Saccharomyces cerevisiae cells lacking the SEP1 (also known as XRN1, KEM1, DST2, RAR5) gene function exhibit a number of phenotypes in cellular processes related to microtubule function. Mutant cells show increased sensitivity to the microtubule-destabilizing drug benomyl, increased chromosome loss, a karyogamy defect, impaired spindle pole body separation, and defective nuclear migration towards the bud neck. Analysis of the arrest morphology and of the survival during arrest strongly suggests a structural defect accounting for the benomyl hypersensitivity, rather than a regulatory defect in a checkpoint. Biochemical analysis of the purified Sep1 protein demonstrates its ability to promote the polymerization of procine brain and authentic S.cerevisiae tubulin into flexible microtubules in vitro. Furthermore, Sep1 co-sediments with these microtubules in sucrose cushion centrifugation. Genetic analysis of double mutant strains containing a mutation in SEP1 and in one of the genes coding for alpha- or beta-tubulin further suggests interaction between Sep1 and microtubules. Taken together these three lines of evidence constitute compelling evidence for a role of Sep1 as an accessory protein in microtubule function in the yeast S.cerevisiae.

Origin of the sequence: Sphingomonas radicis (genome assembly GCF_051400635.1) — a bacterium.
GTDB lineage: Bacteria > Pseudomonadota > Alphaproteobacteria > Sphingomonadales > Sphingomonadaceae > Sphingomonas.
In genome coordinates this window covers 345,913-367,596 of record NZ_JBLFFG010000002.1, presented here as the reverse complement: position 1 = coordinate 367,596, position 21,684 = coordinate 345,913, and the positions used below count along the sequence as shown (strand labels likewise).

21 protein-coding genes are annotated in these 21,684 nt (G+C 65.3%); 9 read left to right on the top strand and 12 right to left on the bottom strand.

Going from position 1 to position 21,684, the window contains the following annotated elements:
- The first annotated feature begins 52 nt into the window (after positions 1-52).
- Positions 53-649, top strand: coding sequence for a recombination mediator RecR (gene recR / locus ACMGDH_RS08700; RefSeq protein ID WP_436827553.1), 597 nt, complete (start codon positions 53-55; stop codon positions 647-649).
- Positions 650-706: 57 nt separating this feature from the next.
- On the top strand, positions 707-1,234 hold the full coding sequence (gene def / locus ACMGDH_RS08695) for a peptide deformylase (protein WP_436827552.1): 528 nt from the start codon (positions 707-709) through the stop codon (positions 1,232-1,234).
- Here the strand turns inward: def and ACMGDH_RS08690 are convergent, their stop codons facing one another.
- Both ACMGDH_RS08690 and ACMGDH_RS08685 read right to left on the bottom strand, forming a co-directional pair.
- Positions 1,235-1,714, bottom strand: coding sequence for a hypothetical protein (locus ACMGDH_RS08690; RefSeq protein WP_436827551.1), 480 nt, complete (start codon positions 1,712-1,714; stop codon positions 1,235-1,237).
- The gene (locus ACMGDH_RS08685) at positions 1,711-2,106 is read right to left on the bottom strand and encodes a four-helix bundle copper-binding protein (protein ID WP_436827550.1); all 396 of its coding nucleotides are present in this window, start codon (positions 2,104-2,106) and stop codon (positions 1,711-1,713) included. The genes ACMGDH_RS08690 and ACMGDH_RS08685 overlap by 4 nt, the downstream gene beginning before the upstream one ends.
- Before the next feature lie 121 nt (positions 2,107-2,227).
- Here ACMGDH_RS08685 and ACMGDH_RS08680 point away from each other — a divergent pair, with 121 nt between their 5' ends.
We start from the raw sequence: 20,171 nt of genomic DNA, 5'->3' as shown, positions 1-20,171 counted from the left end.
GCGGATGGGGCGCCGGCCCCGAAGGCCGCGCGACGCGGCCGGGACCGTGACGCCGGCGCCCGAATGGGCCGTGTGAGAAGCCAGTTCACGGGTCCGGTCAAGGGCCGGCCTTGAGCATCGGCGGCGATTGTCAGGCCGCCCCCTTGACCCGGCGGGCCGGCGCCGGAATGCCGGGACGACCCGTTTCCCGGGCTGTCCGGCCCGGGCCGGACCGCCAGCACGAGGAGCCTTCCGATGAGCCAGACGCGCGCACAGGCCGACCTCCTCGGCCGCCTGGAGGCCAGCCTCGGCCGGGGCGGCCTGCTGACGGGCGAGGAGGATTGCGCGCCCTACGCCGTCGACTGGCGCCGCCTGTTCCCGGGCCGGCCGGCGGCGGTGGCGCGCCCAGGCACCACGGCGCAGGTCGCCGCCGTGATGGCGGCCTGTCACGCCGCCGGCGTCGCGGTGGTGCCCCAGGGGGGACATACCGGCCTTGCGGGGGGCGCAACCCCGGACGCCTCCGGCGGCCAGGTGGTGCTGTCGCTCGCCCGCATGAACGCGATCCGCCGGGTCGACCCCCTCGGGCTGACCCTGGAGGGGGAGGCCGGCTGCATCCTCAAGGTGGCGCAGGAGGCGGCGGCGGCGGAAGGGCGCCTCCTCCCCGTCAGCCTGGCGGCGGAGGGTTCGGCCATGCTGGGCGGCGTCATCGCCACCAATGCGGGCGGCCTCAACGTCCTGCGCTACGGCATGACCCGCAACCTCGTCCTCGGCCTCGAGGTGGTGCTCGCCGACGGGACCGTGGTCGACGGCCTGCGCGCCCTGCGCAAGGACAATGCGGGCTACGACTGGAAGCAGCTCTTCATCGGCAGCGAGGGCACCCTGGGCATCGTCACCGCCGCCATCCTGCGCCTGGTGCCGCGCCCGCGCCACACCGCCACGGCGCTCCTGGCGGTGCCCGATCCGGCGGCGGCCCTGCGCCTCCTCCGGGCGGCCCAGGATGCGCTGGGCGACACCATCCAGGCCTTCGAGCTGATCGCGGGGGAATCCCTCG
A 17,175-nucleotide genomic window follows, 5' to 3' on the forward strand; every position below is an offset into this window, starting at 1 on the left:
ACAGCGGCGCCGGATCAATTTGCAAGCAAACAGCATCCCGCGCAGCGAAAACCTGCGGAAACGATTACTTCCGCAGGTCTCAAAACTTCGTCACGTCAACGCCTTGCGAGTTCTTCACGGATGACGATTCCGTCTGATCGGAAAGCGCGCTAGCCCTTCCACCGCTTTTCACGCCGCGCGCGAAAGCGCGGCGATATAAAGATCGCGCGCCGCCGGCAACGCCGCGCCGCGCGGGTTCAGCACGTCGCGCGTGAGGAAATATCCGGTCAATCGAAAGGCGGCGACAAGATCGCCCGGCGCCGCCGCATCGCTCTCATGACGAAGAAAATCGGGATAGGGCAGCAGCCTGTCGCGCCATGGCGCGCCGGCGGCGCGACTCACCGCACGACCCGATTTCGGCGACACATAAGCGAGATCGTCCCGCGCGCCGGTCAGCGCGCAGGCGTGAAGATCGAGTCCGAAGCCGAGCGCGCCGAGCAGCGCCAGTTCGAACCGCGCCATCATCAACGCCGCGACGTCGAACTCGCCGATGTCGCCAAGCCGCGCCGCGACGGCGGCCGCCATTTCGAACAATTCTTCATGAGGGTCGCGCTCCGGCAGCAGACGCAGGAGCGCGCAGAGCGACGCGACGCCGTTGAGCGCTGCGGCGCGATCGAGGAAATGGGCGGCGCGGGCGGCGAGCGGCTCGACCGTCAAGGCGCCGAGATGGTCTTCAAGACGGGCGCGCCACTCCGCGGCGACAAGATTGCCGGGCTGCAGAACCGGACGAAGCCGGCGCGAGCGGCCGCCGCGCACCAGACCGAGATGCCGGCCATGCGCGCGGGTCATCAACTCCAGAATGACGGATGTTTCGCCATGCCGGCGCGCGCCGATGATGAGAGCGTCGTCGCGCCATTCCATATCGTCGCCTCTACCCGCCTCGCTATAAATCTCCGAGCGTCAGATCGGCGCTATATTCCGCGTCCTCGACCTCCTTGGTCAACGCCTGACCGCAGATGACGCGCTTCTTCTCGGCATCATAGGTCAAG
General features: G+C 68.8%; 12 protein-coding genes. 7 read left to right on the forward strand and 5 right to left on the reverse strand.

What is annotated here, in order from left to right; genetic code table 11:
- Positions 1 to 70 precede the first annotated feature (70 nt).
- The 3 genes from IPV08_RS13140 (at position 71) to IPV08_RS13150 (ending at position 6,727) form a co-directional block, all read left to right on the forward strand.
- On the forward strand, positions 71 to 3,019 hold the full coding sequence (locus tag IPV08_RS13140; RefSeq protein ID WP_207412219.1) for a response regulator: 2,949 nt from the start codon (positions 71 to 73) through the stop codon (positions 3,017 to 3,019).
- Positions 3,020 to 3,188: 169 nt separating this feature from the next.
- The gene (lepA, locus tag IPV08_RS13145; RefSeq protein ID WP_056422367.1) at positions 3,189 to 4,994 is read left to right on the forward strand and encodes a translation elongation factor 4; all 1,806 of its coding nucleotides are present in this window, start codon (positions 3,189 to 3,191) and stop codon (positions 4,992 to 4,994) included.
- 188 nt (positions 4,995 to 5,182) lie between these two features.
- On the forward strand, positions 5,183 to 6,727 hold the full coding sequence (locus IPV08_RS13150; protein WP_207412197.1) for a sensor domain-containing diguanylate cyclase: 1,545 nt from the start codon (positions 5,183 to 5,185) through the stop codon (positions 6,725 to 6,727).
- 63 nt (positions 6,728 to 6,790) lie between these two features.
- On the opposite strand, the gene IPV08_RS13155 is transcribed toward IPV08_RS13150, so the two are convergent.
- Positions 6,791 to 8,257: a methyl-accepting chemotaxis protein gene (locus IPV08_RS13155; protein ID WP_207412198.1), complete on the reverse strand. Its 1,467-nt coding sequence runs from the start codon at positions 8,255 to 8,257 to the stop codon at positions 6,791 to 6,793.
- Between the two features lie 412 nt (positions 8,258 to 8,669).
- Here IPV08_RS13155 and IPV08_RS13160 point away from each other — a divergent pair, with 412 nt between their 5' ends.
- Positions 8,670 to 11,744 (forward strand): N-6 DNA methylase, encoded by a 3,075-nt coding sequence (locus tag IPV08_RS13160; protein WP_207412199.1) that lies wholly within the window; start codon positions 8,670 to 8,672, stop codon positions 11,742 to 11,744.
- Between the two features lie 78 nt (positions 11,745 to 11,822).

|Evidence ID||Analyze ID||Interactor||Interactor Systematic Name||Interactor||Interactor Systematic Name||Type||Assay||Annotation||Action||Modification||Phenotype||Source||Reference||Note|
|Evidence ID||Analyze ID||Gene||Gene Systematic Name||Gene Ontology Term||Gene Ontology Term ID||Qualifier||Aspect||Method||Evidence||Source||Assigned On||Reference||Annotation Extension|
|Evidence ID||Analyze ID||Gene||Gene Systematic Name||Phenotype||Experiment Type||Experiment Type Category||Mutant Information||Strain Background||Chemical||Details||Reference|
|Evidence ID||Analyze ID||Regulator||Regulator Systematic Name||Target||Target Systematic Name||Experiment||Conditions||Strain||Source||Reference|